Health Care Reform Must Include Medicare Reform
At this point it is clear that Republicans have no intention to repeal ObamaCare "root and branch" as so many promised on the campaign trail. Many congressional Republicans have begrudgingly accepted that a significant number of their colleagues were only pretending. Since coming to that conclusion, those conservatives are plotting a path forward in the repeal and replace debate that respects taxpayers and drives down the skyrocketing cost of health insurance. That dynamic was on full display in the House as the conservative Freedom Caucus and a handful of moderates worked in good faith to address the crippling costs of ObamaCare’s regulatory architecture.
A similar opportunity exists in the Senate to improve both the regulatory reforms and various other provisions, but there are serious policy risks in the upper chamber as well. One of the most notable is that some moderate Republican Senators are trying to delay the phase out of ObamaCare’s generous Medicaid expansion subsidy and increase the program’s growth rate. Having already conceded on full repeal of ObamaCare, conservatives should resist attempts to essentially lock the failed law’s over-subsidization of the Medicaid expansion in place.
The notion that the House-passed American Health Care Act (AHCA) does not provide a soft enough landing for Medicaid expansion states to transition into a new financing system is inaccurate. If the AHCA were to become law, ObamaCare’s expansion of Medicaid to cover able-bodied, childless adults will remain. The only difference would be that states that choose to cover that population would receive 57 cents on the dollar (the existing average federal share for blind, disabled, children, and aged) instead of the unjustifiable 90 cents on the dollar ObamaCare gives them.
While it is true that the combination of reducing the reimbursement rate and moving toward a new "per capita" cap will create different incentives for the states than ObamaCare’s massive subsidy, it is less clear that the House growth rate would rein in the long-term growth in Medicaid, which was originally designed as an anti-poverty program that covered the poorest seven percent of Americans in 1970. Instead, it now covers nearly one-quarter of all American citizens.
Medicaid is projected to consume nearly one out of every 10 dollars spent by the federal government compared to one out of every 15 dollars in 2000 and one out of every 41 dollars in 1980. It’s also bankrupting states. In 1987, about 8 percent of a state’s general fund went toward Medicaid. Today, Medicaid consumes between 20 to 25 percent of a typical state budget.
Many will point to President Trump’s budget or the House-passed health care bill as a sign Republicans are getting serious about changing this dynamic. Unfortunately, the Congressional Budget Office projects Medicaid will grow faster than the economy as whole even if the AHCA were to become law. That is not to say the new "per capita" cap meant to restrain per-beneficiary growth does not have the potential to rein in costs, but the AHCA’s cap will be rendered meaningless.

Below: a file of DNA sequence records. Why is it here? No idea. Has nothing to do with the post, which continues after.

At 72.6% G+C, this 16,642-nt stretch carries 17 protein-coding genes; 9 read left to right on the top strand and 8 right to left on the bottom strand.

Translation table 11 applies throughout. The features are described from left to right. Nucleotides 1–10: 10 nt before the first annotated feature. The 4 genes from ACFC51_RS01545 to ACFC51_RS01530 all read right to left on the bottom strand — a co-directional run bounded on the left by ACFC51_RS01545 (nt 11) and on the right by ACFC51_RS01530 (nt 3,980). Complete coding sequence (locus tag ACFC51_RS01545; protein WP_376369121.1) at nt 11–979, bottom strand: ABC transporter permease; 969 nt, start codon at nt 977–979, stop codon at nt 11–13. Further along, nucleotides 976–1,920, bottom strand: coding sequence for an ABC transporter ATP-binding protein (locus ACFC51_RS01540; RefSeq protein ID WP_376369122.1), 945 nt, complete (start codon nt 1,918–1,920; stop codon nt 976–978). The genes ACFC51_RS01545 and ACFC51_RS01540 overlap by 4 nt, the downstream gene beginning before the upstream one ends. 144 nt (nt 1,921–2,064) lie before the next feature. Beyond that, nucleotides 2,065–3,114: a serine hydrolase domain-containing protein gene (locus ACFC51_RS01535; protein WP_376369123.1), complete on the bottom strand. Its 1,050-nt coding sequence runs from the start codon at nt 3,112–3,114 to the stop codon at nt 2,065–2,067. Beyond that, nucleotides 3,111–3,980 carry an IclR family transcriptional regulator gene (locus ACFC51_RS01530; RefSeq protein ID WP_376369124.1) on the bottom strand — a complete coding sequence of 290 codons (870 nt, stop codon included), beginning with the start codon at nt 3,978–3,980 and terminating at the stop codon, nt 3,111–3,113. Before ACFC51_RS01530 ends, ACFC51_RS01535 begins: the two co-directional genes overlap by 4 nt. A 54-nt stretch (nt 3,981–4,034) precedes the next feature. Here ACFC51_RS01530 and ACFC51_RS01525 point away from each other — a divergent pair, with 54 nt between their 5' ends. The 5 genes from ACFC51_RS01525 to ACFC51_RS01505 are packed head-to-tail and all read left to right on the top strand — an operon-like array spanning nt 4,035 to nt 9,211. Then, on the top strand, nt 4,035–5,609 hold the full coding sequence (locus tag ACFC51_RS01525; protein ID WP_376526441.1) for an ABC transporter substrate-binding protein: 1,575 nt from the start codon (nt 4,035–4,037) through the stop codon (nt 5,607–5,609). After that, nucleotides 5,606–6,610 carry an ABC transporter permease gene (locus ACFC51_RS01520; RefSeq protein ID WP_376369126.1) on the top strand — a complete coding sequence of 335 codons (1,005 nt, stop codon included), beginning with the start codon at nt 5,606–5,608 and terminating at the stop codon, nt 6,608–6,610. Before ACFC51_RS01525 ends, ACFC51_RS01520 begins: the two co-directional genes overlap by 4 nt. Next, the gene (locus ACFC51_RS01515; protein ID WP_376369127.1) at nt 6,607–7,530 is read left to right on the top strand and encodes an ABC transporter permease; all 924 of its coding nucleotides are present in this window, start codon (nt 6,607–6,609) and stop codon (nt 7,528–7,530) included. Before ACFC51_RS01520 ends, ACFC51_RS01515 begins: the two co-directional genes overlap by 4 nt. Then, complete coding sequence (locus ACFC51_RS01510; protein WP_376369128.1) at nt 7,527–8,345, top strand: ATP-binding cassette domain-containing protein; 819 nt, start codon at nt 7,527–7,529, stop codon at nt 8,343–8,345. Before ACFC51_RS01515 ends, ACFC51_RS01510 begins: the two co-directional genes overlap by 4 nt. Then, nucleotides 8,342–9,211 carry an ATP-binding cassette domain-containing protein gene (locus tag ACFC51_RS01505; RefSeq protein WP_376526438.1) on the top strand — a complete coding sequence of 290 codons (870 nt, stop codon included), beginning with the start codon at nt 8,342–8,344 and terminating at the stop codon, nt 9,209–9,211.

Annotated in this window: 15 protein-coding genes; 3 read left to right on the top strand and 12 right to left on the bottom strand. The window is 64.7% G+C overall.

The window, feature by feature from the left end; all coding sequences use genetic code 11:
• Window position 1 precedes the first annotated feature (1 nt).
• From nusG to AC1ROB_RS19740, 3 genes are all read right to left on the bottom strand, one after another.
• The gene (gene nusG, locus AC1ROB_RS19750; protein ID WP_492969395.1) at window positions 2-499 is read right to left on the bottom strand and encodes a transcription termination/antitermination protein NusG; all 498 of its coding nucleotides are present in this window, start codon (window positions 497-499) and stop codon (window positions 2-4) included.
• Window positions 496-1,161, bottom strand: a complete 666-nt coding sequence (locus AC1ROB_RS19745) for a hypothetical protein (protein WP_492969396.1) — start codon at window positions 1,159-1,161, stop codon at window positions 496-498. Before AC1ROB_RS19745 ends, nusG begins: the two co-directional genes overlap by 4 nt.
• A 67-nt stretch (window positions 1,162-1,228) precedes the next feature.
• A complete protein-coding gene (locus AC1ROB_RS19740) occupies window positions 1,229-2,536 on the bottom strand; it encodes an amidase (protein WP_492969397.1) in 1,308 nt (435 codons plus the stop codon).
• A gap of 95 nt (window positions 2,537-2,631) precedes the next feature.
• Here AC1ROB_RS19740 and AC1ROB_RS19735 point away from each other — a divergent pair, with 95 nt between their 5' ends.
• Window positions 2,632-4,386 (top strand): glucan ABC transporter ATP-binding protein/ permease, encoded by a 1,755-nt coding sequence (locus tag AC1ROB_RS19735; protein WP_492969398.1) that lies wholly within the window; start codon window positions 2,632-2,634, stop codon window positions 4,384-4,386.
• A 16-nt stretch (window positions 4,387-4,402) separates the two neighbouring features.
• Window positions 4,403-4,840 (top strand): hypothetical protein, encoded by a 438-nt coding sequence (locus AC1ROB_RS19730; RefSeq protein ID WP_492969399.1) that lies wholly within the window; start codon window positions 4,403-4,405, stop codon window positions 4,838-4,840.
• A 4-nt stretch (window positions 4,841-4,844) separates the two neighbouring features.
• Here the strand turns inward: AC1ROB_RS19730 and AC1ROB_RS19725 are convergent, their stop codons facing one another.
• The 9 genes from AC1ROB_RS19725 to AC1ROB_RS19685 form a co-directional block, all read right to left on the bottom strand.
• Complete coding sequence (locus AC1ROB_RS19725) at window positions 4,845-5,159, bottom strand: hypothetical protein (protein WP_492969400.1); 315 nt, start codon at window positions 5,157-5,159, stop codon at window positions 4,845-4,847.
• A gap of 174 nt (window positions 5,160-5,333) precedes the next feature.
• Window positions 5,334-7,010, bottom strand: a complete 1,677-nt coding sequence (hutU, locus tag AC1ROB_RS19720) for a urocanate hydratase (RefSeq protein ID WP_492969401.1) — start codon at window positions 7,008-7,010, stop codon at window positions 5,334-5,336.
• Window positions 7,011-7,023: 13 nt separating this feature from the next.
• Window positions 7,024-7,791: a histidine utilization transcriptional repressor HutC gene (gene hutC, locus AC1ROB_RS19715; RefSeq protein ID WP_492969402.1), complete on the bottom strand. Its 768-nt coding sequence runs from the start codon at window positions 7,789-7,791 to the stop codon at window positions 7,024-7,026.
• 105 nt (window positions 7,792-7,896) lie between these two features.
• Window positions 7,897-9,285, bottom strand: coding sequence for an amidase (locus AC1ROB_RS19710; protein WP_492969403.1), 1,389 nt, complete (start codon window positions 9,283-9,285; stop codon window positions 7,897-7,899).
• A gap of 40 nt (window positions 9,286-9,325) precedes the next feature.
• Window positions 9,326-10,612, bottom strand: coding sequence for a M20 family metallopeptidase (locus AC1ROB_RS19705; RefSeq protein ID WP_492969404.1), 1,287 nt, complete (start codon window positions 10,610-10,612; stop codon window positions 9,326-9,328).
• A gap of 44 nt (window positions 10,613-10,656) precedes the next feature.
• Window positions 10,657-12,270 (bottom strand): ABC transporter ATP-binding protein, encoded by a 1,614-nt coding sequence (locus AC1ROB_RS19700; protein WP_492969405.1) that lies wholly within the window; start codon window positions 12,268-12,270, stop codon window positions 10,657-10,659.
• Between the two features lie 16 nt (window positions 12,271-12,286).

The primary concern is that the House caps are artificially inflated. They would grow at CPI-medical or CPI-medical plus one percent. This is significantly higher than the average per beneficiary growth in Medicaid of two percent over the last 15 years. In other words, the cap will save zero dollars.
The only way to put Medicaid on a truly sustainable budget is to ensure it cannot grow faster than the economy as a whole. Sen. Pat Toomey (R-Pa.), for example, has suggested switching the Medicaid "per capita" cap growth rate to CPI-U, the broader measure of inflation. At the very least, the Senate should revise the indexing rates to more closely align with the historical and projected trends for medical care consumption of the different beneficiary groups.
Such an approach has long been a facet of Republican block grant proposals. For example, then-Representative John Kasich’s 1995 Medicaid block grant proposal, which passed both chambers before being vetoed by President Clinton, grew at CPI-U. As a presidential candidate, Kasich’s Medicaid reform plan called for Medicaid spending to grow at three percent on average.
Growing one percent more than Medicaid inflation – i.e., over five percent on average for the past decade – is not only at odds with longstanding Republican policy, but it is also well beyond what most on the left have proposed. In fact, ObamaCare attempted to apply a GDP + one percent growth rate on Medicare. And before that, Bill Clinton’s 1997 budget proposed what the New York Times described as " impos[ing] a firm limit on federal Medicaid spending, to guarantee that per-capita Medicaid costs rise no faster than the nation’s per-capita economic output."
There is no doubt that "per capita" caps are a good step and would change the incentive structure for states to make their programs more efficient while minimizing waste and fraud; however if AHCA were enacted as-is, Medicaid spending could grow at a rate far greater than what the taxpayers or the economy can sustain. That is why we need conservative senators to push for simple changes to the "per capita" growth rate that will actually control costs, as opposed to bankrupt taxpayers.
If Senate Republicans can reform Medicaid and go further in unraveling ObamaCare’s draconian regulations, the legislation would be a good step toward undoing the damage caused by ObamaCare. It would be a proposal conservatives could be proud of and President Trump could eagerly embrace. That would be a welcomed change.
Former Rep. David M. McIntosh is president of the Club for Growth and Michael A. Needham is chief executive officer of Heritage Action for America.